Which Variable Refresh Technology is the Best in the Present Day?

Martin Wilson

Jun 28, 2022

Recent years have seen the popularity of high-resolution gaming displays (opens in a new tab). Before Nvidia G-Sync and AMD FreeSync, performance-minded gamers could only aspire for greater resolutions or a refresh rate over 60 Hz to improve their gaming experience. Nvidia and AMD have been improving their technology, and today we have displays that can run at 144 Hz or higher.

G-Sync vs FreeSync: Which Adaptive-Sync technology reigns supreme in this era of gaming displays? This means that the refresh rate on your display is synchronised with how fast your PC's graphics card generates each video frame, even if that rate fluctuates.

A game's frame rate might vary greatly depending on your PC's graphics card's processing capability. A monitor's refresh rate can be fixed, which means that the display can begin generating a new frame before the current one has finished rendering.

G-Sync vs. FreeSync:

G-Sync and FreeSync are fundamentally the same. Both monitors are connected to the graphics card, which controls the refresh rate. Each certification has its standards that a monitor must achieve to be recognised. However, a monitor might also go above and above what is required.

Certain FreeSync displays don't require HDR, and others use proprietary partner technology, like Asus ELMB Sync, to reduce motion blur. Is the user able to tell the difference? When frame rates are the same, there is no noticeable difference between FreeSync and G-Sync. In 2015, we conducted a blind test and discovered that when all other factors are held constant, G-Sync monitors outperform FreeSync monitors.

Features of G-Sync

As a result of the additional hardware required by Nvidia to enable G-Sync, G-Sync displays often cost more. It used to cost $200 more to buy a monitor with G-Sync when Nvidia first released it in 2013. All other features and specifications remained the same. Until recently, the disparity was around $200.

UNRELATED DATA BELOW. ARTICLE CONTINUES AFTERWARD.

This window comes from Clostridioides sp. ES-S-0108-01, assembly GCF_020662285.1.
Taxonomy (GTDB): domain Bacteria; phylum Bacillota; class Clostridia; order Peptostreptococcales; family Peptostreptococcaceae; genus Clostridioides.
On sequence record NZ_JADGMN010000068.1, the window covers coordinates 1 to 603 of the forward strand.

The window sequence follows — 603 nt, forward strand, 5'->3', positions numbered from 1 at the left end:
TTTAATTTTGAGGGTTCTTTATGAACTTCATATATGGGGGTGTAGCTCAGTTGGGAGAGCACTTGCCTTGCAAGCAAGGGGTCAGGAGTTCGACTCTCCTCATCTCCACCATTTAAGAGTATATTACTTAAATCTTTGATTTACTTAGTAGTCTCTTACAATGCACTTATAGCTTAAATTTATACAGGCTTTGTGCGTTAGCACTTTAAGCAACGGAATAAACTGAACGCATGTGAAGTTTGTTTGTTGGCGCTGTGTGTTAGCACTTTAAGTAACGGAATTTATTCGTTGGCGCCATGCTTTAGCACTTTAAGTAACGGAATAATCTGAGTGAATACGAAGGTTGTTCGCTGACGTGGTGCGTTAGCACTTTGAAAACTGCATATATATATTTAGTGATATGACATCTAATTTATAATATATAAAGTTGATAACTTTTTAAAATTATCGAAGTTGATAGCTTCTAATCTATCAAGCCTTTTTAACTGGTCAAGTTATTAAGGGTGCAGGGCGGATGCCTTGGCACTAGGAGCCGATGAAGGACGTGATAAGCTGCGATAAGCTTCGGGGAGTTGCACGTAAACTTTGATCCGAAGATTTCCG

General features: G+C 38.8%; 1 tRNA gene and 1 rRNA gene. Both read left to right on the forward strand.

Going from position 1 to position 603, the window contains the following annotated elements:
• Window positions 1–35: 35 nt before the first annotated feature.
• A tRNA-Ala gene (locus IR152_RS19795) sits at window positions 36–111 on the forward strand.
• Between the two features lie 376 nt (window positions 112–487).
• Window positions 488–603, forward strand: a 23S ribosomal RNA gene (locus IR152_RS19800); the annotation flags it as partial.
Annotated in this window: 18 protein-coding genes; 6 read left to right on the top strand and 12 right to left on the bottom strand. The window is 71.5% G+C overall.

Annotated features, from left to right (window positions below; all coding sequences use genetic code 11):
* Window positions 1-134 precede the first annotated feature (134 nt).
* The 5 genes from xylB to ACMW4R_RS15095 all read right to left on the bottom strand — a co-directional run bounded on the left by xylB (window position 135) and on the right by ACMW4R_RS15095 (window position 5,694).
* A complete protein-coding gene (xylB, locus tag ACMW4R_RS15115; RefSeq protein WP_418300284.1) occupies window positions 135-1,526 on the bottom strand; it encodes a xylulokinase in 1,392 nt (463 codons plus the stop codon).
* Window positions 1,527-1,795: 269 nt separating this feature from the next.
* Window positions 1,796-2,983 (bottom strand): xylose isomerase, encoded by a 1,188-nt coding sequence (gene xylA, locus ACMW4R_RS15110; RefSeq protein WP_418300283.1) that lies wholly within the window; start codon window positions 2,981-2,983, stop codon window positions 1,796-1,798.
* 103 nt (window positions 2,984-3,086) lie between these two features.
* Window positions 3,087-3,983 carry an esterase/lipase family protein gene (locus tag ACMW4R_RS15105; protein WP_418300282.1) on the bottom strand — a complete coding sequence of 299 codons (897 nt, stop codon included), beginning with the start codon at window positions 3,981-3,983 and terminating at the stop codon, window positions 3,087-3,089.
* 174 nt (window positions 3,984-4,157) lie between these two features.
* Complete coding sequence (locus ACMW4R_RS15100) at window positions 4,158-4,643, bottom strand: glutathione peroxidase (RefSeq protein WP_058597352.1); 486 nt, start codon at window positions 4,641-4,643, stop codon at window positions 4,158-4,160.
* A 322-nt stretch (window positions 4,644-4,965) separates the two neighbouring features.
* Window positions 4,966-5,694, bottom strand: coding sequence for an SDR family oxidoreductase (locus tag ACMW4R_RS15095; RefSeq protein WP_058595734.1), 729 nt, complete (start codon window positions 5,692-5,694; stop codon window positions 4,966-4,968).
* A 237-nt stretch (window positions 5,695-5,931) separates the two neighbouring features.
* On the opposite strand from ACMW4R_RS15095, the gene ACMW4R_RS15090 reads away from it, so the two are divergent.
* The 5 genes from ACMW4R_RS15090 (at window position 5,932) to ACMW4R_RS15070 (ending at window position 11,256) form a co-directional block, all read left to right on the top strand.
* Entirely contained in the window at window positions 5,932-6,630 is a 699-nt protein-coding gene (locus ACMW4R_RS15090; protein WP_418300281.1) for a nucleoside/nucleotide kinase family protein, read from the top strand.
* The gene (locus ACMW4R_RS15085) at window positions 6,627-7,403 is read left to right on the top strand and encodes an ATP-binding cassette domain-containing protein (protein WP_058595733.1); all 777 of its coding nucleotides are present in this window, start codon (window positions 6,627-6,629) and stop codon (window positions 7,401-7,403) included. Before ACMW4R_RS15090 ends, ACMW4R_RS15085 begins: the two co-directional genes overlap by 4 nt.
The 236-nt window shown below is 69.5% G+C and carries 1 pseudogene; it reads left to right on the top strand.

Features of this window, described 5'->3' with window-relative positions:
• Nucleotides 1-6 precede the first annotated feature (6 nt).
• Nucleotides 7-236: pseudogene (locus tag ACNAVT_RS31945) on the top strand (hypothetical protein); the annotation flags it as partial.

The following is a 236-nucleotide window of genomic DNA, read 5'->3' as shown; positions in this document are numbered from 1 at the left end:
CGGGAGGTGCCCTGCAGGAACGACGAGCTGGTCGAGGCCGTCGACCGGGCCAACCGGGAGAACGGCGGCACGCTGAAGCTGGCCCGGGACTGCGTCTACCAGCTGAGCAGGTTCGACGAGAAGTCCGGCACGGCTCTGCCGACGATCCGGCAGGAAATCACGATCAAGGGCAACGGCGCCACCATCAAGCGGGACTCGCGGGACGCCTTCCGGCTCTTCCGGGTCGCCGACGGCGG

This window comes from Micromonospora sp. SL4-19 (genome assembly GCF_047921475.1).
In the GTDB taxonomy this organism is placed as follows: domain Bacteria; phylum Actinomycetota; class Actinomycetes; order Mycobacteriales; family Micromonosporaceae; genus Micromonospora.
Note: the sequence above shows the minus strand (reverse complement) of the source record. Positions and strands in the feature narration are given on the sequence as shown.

Nevertheless, G-Sync Compatibility can be granted to FreeSync displays. Although Nvidia's proprietary scaler technology isn't present, a certified monitor may still use G-Sync within Nvidia's restrictions. Nvidia's website provides a list of G-Sync-certified monitors that may be purchased. Even though you have a G-Sync-compatible monitor, you won't get the best results if you try to run G-Sync on it.

Features of FreeSync

FreeSync is less expensive than G-Sync since it uses Adaptive-Sync, a VESA-created open-source technology that is also part of the DisplayPort specification. Any DisplayPort interface supports adaptive refresh rates with a 1.2a or higher version. There is no additional production cost for a manufacturer to integrate FreeSync, even though the hardware is already in place.

FreeSync compatibility is also possible with HDMI 1.4. Check out our comparison of DisplayPort vs HDMI for additional information about which connection type is superior for gaming. Due to the fact that it is an open standard, FreeSync may be implemented on a wide variety of screens in a variety of various methods. Screens at a lower price point often come equipped with FreeSync and a display rate of the at least 60 Hz.

The HDR Debate: FreeSync vs G-Sync?

HDR (opens in a new tab) and expanded colour are key advancements to display technology that justify this. For Nvidia, the "Ultimate" certification is not required for a monitor to enable G-Sync HDR and extended colour. Nvidia uses the term "lifelike HDR" to describe displays capable of providing what Nvidia refers to as "lifelike" HDR capabilities. Nvidia informing us that these monitors are expected to be factory-calibrated for HDR colour space, P3, while enabling 144Hz and greater frame rates and "best-in-class" image quality and HDR compatibility.

If you're still curious about it, AMD has replaced FreeSync 2 with FreeSync Premium Pro. They're identical in terms of how they work.


G-Sync or FreeSync, therefore, is the superior option? There's no need to choose a monitor because it runs faster than the competition. The battle is a tie in the current state of affairs because neither technology offers a distinct advantage.

People looking for PC monitors(opens in new tab) must choose what extra features are most essential to them before making a purchase. What is the ideal refresh rate for this app? Is your graphics card capable of handling a high enough resolution? Is it necessary to have a lot of light? Is HDR and expanded colour something you'd want to have?

You don't need to know which adaptive sync technology is used to influence the game experience. In the end, you'll get a better gaming display if you spend more money. You certainly get what you pay for these days in terms of displays. However, you don't have to shell out hundreds of dollars to have a seamless and enjoyable gaming experience.

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